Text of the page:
The purpose of this grounded theory study was to develop a construct that describes the motivations of physicians to lead multidisciplinary prostate cancer clinics (MPCCs). Medical leaders play a key role in increasing the number of MPCCs, which are not yet widely available to patients in the United States. Understanding what motivates these physicians to lead is an important dimension of developing, recruiting, and retaining MPCC leaders. This study collected qualitative, empirical data from 12 MPCC medical leaders located throughout the United States. Utilizing theoretical sampling and constant comparison, the data derived from face-to-face interviews were used to create a new construct of MPCC medical leaders' motives called Leader-Stage Motivation (LSM). In the LSM construct a physician experiences 11 motivational factors while leading a multidisciplinary prostate cancer clinic. These 11 factors are grouped into 5 motivational patterns: mentored self-efficacy, purpose-driven goal, multidisciplinary relatedness, time-moderated challenge, and achievement-driven goal. Each of these 5 patterns is directly related to the leader's role during 3 stages of MPCC development: leader-creator, leader-sustainer, and leader-renewer. The LSM construct is distinct from other leadership motivation theories such as leadership motive pattern (McClelland, 1975), role motivation theory (Miner, 1978) and motivation to lead (Chan & Drasgow, 2001). Unlike these previous theories LSM establishes a relationship between the leader's motivations and changing leadership roles during the life cycle of an organization. The LSM construct also provides a new model of leadership motivation that is specific to medical leaders. This study contributes to leadership motivation research by modeling physicians' motivations to lead in one type of multidisciplinary, patient-centered environment. The LSM construct gives health care providers a development, recruitment, and retention framework for future multidisciplinary prostate cancer clinic medical leaders. Results of this study may also contribute more broadly to an understanding of what motivates physicians to lead their peers.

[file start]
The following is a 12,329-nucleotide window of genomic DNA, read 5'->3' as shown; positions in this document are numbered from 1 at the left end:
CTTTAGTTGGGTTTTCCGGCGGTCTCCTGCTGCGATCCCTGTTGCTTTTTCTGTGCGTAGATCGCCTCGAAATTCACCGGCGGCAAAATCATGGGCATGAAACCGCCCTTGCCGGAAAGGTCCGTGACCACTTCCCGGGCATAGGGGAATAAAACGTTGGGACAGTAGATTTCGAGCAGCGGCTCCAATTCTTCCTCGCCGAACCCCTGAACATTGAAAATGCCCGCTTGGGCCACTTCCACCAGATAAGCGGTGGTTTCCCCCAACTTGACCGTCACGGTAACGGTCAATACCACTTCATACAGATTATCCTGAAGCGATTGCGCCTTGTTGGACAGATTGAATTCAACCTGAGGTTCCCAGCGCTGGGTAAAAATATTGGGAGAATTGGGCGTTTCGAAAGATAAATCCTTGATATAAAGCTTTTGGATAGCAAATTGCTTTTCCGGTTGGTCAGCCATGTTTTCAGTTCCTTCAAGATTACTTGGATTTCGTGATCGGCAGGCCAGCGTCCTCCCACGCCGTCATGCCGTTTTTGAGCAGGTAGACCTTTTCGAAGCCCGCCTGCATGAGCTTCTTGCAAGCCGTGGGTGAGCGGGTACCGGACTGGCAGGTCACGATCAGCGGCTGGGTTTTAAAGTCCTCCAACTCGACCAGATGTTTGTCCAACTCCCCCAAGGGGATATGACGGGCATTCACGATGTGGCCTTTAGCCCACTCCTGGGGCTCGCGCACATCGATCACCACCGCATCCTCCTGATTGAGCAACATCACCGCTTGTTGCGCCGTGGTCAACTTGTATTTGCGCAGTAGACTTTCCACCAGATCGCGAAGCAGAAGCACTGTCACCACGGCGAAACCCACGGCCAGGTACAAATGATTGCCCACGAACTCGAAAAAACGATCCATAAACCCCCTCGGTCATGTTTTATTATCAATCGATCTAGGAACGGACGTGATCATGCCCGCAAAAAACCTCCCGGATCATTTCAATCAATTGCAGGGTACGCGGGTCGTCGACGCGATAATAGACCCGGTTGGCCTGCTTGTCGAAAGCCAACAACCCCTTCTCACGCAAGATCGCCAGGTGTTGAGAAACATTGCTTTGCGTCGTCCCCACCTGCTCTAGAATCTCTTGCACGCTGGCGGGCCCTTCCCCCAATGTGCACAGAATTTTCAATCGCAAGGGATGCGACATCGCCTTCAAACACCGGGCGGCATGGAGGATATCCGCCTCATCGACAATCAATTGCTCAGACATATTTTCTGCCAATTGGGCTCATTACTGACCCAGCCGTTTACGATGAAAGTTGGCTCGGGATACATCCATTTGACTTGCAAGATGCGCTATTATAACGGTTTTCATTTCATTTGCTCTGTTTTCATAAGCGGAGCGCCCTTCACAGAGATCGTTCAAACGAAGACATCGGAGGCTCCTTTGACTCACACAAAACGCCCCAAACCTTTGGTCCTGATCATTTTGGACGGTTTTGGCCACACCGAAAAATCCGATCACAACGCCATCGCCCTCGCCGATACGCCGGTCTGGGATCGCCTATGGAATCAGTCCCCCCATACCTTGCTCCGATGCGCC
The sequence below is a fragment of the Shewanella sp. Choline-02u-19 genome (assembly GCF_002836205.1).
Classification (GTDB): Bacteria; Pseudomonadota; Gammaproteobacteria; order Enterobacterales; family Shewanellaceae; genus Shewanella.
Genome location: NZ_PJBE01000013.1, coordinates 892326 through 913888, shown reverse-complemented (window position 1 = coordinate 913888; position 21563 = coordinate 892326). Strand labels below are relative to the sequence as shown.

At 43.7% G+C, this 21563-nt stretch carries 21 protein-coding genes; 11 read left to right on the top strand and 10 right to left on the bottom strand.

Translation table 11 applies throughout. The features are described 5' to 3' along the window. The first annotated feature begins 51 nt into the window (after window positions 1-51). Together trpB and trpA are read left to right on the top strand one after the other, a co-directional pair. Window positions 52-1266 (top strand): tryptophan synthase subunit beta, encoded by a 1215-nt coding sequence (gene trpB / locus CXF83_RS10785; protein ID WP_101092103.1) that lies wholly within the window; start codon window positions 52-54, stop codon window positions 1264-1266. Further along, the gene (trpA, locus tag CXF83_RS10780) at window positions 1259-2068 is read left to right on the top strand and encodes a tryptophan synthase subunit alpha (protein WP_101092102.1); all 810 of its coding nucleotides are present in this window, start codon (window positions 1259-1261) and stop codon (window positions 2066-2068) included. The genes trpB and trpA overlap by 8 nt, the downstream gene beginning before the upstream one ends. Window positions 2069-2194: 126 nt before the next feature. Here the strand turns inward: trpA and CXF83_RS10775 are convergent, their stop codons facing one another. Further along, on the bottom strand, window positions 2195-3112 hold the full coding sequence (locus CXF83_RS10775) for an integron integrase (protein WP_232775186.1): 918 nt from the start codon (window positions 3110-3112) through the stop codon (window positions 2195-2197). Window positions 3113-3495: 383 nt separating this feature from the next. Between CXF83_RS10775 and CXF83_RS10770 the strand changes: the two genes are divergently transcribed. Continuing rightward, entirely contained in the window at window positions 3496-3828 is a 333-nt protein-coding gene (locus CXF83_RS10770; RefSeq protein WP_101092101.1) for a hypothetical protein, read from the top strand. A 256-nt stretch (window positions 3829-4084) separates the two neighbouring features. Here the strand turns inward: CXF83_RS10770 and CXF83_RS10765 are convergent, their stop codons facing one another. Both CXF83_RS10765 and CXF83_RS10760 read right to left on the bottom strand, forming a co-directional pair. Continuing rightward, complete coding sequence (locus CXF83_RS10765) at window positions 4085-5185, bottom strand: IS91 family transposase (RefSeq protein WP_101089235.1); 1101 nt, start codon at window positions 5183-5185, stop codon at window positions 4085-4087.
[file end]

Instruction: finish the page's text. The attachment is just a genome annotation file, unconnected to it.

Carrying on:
Library of Congress Subject Headings

Dissertations (EdD) -- Organizational leadership; Clinics -- Administration; Leadership; Physicians

Date of Award


School Affiliation

Graduate School of Education and Psychology



Degree Type


Degree Name


Faculty Advisor

Rhodes, Kent;